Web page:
The Bristol Type 152 Beaufort was a British twin-engined torpedo bomber designed by the Bristol Aeroplane Company, and developed from experience gained designing and building the earlier Blenheim light bomber. Beauforts first saw service with Royal Air Force Coastal Command and then the Royal Navy Fleet Air Arm from 1940. They were used as torpedo
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bombers, conventional bombers and mine-layers until 1942, when they were removed from active service and were then used as trainer aircraft until being declared obsolete in 1945. Beauforts also saw considerable action in the Mediterranean; Beaufort squadrons based in Egypt and on Maltahelped put an end to Axis shipping supplying Rommel's Deutsches Afrikakorps in North Africa. Beauforts saw their most extensive use with the Royal Australian Air Force in the Pacific theatre, where they were used until the very end of the war. With the exception of six examples delivered from England, Australian Beauforts were locally produced under license. Although designed as a torpedo-bomber, the Beaufort more often flew as a level-bomber. The Beaufort also flew more hours in training than on operational missions and more were lost through accidents and mechanical failures than were lost to enemy fire. However, the Beaufort did spawn a long-range heavy fighter variant called the Beaufighter, which proved to be very successful and many Beaufort units eventually converted to the Beaufighter.

Design and development Edit

The Beaufort came from Bristol's submission to meet Air Ministry Specifications M.I5/35 and G.24/35 for respectively a land-based twin-engined torpedo-bomber and a general reconnaissance aircraft. With a production order following under Specification 10/36, the Bristol Type 152 was given the name Beaufort after the Duke of Beaufort, whose ancestral home was nearby in Gloucestershire.

The competing torpedo bomber entry from Blackburn was also ordered as the Blackburn Botha. In an unprecedented step both designs were ordered straight off the drawing board, an indication of how urgently the RAF needed a new torpedo bomber. Three hundred and twenty Beauforts were ordered. Initially, because of their commitment to the Blenheim, Bristol were to build 78 at their Filton factory, with the other 242 being built by Blackburn. These allocations would be changed later.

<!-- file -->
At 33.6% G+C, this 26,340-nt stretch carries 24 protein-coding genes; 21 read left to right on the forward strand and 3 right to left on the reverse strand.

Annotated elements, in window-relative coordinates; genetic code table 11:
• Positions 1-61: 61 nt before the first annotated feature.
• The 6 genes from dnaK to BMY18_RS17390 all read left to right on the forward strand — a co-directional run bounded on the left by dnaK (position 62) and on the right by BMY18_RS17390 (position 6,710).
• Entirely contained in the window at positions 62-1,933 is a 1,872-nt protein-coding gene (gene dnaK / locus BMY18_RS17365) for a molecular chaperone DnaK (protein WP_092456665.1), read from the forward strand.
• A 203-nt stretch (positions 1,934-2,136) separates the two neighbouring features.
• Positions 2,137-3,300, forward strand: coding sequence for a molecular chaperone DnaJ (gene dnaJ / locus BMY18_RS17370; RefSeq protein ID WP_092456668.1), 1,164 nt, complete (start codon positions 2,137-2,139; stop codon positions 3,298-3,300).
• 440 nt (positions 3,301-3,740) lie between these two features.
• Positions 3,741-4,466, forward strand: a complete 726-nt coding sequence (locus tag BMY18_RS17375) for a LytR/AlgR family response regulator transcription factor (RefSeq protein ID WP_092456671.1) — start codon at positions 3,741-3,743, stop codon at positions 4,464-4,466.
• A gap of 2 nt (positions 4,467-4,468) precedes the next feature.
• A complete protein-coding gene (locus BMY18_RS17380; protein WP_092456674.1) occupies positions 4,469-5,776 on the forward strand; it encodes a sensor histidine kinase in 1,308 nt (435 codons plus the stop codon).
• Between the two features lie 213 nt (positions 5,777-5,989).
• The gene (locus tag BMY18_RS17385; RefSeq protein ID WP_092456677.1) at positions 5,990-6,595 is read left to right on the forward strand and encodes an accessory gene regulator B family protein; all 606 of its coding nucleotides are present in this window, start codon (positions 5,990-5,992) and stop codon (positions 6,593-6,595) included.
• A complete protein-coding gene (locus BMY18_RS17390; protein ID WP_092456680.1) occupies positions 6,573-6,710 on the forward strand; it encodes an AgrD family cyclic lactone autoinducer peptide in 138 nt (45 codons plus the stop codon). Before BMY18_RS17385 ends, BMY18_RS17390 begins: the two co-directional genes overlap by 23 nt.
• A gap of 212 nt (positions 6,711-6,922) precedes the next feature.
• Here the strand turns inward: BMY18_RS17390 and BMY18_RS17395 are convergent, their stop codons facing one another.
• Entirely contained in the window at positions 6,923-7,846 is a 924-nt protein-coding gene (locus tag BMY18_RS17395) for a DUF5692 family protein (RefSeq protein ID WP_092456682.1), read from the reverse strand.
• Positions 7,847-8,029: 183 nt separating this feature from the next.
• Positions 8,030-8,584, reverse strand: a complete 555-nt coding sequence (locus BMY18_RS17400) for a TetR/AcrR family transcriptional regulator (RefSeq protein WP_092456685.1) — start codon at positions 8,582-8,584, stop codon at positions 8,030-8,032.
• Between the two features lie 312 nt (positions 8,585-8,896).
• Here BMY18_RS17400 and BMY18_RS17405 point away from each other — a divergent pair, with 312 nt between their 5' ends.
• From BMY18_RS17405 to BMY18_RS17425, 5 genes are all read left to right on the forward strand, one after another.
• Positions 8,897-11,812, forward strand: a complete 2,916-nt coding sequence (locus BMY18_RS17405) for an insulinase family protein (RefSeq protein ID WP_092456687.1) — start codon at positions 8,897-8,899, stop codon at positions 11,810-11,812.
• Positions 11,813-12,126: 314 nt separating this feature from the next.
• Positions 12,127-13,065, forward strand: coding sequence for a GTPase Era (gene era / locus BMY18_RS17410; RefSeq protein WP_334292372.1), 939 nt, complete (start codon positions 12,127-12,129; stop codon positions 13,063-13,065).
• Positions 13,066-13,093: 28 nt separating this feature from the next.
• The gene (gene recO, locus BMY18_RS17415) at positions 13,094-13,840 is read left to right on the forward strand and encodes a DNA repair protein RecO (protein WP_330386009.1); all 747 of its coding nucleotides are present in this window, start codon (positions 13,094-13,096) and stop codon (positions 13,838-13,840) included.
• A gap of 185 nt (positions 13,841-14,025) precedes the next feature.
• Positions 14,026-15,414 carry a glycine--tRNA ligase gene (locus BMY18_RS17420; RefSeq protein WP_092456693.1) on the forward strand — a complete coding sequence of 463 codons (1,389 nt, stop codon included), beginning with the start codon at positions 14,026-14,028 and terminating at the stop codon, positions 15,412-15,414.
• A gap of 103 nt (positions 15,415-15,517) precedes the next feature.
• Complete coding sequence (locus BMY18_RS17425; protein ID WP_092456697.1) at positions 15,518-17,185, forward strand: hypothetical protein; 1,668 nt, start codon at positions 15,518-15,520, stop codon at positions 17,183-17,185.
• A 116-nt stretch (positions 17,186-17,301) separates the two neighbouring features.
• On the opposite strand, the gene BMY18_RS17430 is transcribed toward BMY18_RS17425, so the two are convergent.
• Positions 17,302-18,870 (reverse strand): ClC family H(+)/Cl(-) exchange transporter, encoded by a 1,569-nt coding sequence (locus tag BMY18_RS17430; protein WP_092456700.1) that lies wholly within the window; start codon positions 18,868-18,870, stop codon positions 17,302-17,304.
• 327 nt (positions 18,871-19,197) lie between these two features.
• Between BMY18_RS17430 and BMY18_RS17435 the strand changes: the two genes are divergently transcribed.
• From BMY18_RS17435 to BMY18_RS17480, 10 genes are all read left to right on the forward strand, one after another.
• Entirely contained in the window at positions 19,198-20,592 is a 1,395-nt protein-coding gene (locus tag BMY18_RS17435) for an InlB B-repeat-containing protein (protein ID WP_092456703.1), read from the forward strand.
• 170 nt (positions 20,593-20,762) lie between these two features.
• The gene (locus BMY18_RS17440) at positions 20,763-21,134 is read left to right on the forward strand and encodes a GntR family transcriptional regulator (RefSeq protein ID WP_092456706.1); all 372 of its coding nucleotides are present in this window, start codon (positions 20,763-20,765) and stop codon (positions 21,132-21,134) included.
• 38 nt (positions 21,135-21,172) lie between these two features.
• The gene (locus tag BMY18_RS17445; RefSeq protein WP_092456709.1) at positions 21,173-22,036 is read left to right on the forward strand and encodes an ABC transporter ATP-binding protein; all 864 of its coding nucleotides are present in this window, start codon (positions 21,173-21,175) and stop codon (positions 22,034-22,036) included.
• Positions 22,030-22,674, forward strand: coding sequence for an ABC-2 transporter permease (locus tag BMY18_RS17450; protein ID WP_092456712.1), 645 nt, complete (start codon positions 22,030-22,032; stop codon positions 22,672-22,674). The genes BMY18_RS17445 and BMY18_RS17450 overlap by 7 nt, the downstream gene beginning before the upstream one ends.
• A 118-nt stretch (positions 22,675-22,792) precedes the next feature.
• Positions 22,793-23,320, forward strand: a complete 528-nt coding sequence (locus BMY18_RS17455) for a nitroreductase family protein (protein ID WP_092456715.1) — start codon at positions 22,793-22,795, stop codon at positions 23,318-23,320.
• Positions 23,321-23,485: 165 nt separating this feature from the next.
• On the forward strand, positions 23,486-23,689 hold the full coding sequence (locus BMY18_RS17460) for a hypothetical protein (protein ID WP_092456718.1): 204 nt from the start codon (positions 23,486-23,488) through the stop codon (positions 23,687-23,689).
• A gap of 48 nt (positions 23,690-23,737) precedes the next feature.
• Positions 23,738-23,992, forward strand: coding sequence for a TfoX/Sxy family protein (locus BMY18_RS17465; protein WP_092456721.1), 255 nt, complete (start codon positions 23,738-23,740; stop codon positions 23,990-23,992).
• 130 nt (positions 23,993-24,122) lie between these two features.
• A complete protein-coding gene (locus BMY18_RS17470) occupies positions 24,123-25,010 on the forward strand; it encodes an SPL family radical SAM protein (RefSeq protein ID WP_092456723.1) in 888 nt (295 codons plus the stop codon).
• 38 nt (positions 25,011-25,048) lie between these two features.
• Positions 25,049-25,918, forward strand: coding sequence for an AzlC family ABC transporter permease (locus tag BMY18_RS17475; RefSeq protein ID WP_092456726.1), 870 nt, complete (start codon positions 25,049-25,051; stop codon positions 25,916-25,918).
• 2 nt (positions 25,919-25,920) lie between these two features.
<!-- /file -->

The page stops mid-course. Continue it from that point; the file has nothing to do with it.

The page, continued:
Although the design looked similar in many ways to the Blenheim, it was somewhat larger, with an 18 in (46 cm) increase in wingspan. With the fuselage being made longer in the nose and taller to accommodate a fourth crew member, it was also considerably heavier. The larger bomb-bay was designed to house a semi-recessed torpedo, or it could carry an increased bomb load. Due to the increased weight the Blenheim's Bristol Mercury engines were to be replaced by the more powerful, sleeve valve, Bristol Perseus. It was soon determined that even with the Perseus, the Beaufort would be slower than the Blenheim and so a switch was made to the larger Bristol Taurus engine, also a sleeve valve design. For these engines, chief designer Roy Fedden developed special low-drag NACA cowlings which exhausted air through vertical slots flanking thenacelles under the wings. Air flow was controlled by adjustable flaps.

The basic structure, although similar to the Blenheim, introduced refinements such as the use of high-strength light alloy forgings and extrusions in place of high-tensile steel plates and angles; as a result the overall structural weight was lighter than that of the Blenheim. In addition, the wing centre section was inserted into the centre fuselage and the nacelle structure was an integral part of the ribs to which the main undercarriage was attached. Transport joints were used on the fuselage and wings: this allowed sub-contractors to manufacture the Beaufort in easily transportable sections, and was to be important when Australian production got underway. The Vickers main undercarriage units were similar to, but larger than those of the Blenheim and used hydraulic retraction with a cartridge operated emergency lowering system.

The first prototype rolled out of Filton in mid-1938. Problems immediately arose with the Taurus engines continually overheating during ground testing. New more conventional engine cowlings with circumferential cooling gills had to be designed and installed, delaying the first flight which took place on 15 October 1938. As flight testing progressed it was found that the large apron-type undercarriage doors, similar to those on the Blenheim, were causing the aircraft to yaw on landing. These doors were taken off for subsequent flights. On the second prototype and all production aircraft more conventional split doors, which left a small part of the tyres exposed when retracted, were used.

The results of high level bombing tests carried out at Boscombe Down at an altitude of 10,000 ft (3,000 m) and an airspeed of 238 mph (383 km/h) showed that the Beaufort was in the words of the test pilot: "An exceptionally poor bombing platform, being subject to an excessive and continuous roll which made determination of drift particularly difficult." After 1941, British Beauforts were fitted with semi-circular plates on the trailing edges of the upper wing behind the engine nacelles to smooth airflow and improve directional stability.

With Blenheim production taking priority and continued overheating of the Taurus engines there were delays in production, so while the bomber had first flown in October 1938 and should have been available almost immediately, it was not until November 1939 that production started in earnest. Several of the first production Beauforts were engaged in working-up trials and final service entry began in January 1940 with 22 Squadron of RAF Coastal Command.

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